Better treatment for cancer in PGI pipeline
The Post-Graduate Institute of Medical Education and Research (PGIMER), Chandigarh, is offering advanced radiotherapy treatments to deal with at least 12 new cases of cancer that come every day.
According to data provided by the PGIMER, more than 4,000 new cancer cases receive radiotherapy every year in the department of radiotherapy alone. The department also offers treatment to almost 300 patients every day.
“Radiotherapy has been practiced using conventional techniques for more than 100 years, in which not only the cancer, but also a large amount of normal tissues of the body receive radiation.
This technique gave good control of the cancer but, was also associated with radiation morbidity, as a large amount of normal tissue was also included in the radiation field,” said Dr SC Sharma, head, department of radiotherapy.
With technological advances in the field of radiation using methods of immobilisation, 3-dimentional treatment planning computer systems and machines with multi-leaf collimator, it is possible to use highly sophisticated radiotherapy techniques, which delivers high dose to the tumour but, with little or no dose to the surrounding normal tissues, and hence reduces the late radiation morbidity, he said.
According to PGIMER, Intensity Modulated Radiation Therapy (IMRT), which is being used in the institute for more than 10 years, “It has led to increase in the control rate of cancer and has drastically reduced the late radiation morbidity.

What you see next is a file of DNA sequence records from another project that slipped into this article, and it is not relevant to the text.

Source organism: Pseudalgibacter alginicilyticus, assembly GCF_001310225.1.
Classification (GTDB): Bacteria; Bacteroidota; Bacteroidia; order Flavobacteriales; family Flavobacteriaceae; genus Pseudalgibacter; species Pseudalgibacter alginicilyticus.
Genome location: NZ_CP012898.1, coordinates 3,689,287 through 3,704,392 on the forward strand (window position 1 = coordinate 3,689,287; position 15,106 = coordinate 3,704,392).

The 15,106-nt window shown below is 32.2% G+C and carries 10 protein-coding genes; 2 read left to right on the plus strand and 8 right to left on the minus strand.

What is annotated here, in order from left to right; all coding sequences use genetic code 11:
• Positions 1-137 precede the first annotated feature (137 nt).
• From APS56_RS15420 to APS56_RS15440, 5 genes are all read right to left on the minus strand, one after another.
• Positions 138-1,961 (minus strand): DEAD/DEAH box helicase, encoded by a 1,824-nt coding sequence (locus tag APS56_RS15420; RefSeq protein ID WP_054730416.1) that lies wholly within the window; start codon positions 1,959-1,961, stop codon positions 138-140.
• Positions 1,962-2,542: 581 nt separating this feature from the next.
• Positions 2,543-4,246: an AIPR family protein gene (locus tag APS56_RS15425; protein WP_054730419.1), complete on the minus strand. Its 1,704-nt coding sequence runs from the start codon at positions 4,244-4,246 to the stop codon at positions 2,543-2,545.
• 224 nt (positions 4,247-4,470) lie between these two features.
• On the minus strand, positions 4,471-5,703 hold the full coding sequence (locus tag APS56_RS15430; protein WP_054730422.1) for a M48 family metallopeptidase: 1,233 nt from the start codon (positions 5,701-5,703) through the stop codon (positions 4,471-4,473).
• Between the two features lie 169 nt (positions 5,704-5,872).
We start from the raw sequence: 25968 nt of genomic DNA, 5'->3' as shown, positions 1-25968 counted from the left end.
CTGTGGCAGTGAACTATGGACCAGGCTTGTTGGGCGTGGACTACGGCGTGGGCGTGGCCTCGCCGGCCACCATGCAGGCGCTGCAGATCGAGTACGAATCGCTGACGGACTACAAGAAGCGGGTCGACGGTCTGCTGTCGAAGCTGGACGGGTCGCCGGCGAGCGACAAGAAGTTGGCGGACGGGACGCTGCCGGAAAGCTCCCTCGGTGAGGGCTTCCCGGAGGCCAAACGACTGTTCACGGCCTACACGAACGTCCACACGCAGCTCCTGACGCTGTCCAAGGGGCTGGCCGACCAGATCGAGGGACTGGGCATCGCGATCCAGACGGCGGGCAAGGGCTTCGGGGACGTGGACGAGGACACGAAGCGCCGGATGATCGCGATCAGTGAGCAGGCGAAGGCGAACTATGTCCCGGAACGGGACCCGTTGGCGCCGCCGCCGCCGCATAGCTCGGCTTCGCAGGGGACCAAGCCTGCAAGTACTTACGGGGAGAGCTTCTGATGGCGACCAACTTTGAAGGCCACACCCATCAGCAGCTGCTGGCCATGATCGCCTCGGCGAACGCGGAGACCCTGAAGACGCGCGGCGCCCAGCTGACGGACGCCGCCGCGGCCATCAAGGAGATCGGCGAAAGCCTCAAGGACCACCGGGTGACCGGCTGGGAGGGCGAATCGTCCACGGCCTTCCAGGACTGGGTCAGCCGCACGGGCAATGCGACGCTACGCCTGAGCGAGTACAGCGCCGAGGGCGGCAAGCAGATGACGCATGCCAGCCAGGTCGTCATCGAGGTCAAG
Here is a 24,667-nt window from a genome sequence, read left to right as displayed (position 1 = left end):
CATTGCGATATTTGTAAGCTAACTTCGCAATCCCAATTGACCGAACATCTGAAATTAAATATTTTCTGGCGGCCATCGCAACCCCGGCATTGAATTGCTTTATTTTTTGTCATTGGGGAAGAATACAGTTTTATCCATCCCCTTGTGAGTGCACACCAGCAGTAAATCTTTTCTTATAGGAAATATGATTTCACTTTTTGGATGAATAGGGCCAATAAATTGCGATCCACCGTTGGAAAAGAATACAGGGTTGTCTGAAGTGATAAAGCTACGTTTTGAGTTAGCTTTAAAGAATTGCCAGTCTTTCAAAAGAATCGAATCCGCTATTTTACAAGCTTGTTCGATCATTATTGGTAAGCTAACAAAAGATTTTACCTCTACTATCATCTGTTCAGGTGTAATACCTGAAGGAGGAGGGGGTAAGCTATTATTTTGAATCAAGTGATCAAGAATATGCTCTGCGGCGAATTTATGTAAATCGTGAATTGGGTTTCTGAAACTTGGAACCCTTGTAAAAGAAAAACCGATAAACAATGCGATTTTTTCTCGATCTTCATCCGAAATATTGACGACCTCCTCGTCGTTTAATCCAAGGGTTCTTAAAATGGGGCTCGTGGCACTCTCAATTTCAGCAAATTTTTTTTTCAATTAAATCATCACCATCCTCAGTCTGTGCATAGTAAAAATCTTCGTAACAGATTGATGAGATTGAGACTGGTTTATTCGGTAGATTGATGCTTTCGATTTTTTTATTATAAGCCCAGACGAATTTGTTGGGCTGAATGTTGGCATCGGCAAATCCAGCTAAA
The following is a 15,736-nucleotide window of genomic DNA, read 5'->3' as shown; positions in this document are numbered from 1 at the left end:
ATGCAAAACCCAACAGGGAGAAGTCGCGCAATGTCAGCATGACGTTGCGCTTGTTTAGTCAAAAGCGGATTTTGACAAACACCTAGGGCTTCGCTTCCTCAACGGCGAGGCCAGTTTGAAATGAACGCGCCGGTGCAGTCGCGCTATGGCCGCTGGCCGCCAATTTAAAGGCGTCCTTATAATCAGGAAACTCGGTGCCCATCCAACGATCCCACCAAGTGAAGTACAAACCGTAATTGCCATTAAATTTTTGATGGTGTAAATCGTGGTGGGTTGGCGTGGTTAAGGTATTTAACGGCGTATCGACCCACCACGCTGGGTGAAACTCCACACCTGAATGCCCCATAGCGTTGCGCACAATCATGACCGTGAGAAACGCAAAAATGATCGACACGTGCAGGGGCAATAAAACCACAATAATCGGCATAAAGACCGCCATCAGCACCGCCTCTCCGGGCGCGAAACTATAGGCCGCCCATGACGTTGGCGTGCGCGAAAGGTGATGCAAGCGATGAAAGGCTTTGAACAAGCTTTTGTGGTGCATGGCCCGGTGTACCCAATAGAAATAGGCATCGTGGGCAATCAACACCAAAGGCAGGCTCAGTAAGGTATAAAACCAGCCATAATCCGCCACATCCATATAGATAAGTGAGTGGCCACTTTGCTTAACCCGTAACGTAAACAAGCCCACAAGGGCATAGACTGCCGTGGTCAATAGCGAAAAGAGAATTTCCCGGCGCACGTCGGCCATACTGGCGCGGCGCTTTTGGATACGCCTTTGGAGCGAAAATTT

Volumetric Modulated Arc Therapy (VMAT) is a special technique of IMRT,” said Dr Sharma.
According to experts, the internal organ movements due to respiration or organ filling, between or during a treatment still remains a problem, as it may move the tumour out of the radiation treatment field due to the tight margins that are taken for treatment planning. “There are day to day set-up errors also which can creep in during the treatment.
New techniques are now developed to control these uncertainties using Image Guided Radiation Therapy (IGRT), where real-time imaging combined with real-time adjustments of the beam are possible,” said Dr Feroza Patel, professor, department of radiotherapy, PGIMER.
According to experts, IGRT, IMRT and VMAT techniques deliver curative radiation over a period of six to eight weeks, which is a long interval and patients have to come every day to the hospital for treatment.
This increases the economical, emotional and social problems for the patients, hence new techniques are being devised, to reduce the overall treatment time of radiation.
INSTALLING A HIGH ENERGY LINEAR ACCELERATOR
The department of Radiotherapy at PGIMER, Chandigarh, is in the process of installing a high energy linear accelerator at the cost of ` 25 crores with facilities for IMRT, IGRT, VMAT and SBRT.
North of Delhi this will probably be the only facility in a government hospital, thereby providing affordable cancer treatment to all those patients who need it.
It will help to escalate the dose of radiation to the cancer affected area while significantly reducing the dose to the normal tissues and hence, lead to better tumour control and survival and at the same time significantly reducing the late term radiation toxicity.
Significantly, the PGI was designated as regional cancer centre in 2005 under National Cancer Control Programme, union health ministry.
The institute will strengthen its cancer care facilities by adding 90 additional beds.